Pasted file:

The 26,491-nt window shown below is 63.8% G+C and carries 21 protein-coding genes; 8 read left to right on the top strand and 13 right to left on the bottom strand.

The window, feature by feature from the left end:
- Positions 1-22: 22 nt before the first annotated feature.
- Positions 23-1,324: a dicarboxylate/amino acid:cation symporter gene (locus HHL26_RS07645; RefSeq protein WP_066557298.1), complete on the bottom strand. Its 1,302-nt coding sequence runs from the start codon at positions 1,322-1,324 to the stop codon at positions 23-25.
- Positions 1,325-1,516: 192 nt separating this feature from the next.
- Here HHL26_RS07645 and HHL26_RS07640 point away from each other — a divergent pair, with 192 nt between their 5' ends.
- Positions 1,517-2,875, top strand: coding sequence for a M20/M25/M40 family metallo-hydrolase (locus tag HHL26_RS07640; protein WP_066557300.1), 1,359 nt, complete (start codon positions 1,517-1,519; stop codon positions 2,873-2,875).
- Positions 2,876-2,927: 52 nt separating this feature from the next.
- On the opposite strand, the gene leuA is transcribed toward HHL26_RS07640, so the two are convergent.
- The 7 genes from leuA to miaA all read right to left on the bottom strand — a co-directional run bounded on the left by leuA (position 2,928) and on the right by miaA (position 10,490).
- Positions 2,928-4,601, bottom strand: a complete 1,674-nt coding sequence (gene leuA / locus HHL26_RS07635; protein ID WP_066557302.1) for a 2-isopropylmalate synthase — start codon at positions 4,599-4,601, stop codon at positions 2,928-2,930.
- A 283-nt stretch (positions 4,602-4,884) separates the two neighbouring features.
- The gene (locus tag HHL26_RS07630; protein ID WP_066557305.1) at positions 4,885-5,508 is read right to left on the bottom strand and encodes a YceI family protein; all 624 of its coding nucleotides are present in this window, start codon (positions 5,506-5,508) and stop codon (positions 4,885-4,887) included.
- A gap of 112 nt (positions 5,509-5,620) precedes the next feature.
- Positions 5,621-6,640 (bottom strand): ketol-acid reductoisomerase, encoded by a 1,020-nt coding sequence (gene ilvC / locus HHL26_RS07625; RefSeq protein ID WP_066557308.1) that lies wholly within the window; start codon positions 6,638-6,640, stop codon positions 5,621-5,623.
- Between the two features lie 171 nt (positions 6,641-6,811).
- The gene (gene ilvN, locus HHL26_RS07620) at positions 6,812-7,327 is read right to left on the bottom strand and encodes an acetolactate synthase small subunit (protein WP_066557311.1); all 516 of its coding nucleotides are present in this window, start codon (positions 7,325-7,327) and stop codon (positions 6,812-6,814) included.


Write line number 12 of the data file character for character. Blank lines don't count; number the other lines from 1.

- A 283-nt stretch (positions 4,602-4,884) separates the two neighbouring features.